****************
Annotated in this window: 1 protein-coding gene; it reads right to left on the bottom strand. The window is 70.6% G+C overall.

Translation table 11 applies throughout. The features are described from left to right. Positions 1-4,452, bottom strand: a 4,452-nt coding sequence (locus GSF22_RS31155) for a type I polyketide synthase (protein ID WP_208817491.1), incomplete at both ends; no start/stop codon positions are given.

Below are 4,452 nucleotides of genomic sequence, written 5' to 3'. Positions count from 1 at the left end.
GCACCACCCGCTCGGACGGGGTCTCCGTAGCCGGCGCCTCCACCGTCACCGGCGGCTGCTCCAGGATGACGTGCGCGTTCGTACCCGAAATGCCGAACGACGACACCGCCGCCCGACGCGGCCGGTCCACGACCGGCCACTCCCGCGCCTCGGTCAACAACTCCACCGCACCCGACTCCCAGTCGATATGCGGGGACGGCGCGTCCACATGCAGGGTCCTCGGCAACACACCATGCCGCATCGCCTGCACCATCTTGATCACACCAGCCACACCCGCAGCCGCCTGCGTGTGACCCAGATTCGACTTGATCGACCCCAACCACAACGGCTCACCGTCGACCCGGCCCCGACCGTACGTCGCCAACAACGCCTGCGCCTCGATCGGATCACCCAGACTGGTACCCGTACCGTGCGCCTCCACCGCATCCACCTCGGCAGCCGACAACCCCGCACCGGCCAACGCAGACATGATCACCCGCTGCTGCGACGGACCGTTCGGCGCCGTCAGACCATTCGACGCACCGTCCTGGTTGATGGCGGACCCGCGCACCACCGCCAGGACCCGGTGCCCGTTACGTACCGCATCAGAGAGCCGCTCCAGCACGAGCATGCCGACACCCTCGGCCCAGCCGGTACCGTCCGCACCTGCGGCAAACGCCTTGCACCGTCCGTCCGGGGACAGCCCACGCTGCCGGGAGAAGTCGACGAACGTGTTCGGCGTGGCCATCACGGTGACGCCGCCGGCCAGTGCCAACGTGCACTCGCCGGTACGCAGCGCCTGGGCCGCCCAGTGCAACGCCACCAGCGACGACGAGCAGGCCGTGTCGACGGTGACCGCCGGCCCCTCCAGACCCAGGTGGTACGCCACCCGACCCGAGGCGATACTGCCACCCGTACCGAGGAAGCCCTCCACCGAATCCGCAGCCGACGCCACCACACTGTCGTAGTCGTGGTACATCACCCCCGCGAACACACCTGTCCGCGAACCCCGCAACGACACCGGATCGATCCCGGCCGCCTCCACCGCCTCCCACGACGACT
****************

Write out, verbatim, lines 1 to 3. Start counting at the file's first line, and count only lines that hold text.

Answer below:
Annotated in this window: 1 protein-coding gene; it reads right to left on the bottom strand. The window is 70.6% G+C overall.

Translation table 11 applies throughout. The features are described from left to right. Positions 1-4,452, bottom strand: a 4,452-nt coding sequence (locus GSF22_RS31155) for a type I polyketide synthase (protein ID WP_208817491.1), incomplete at both ends; no start/stop codon positions are given.

Below are 4,452 nucleotides of genomic sequence, written 5' to 3'. Positions count from 1 at the left end.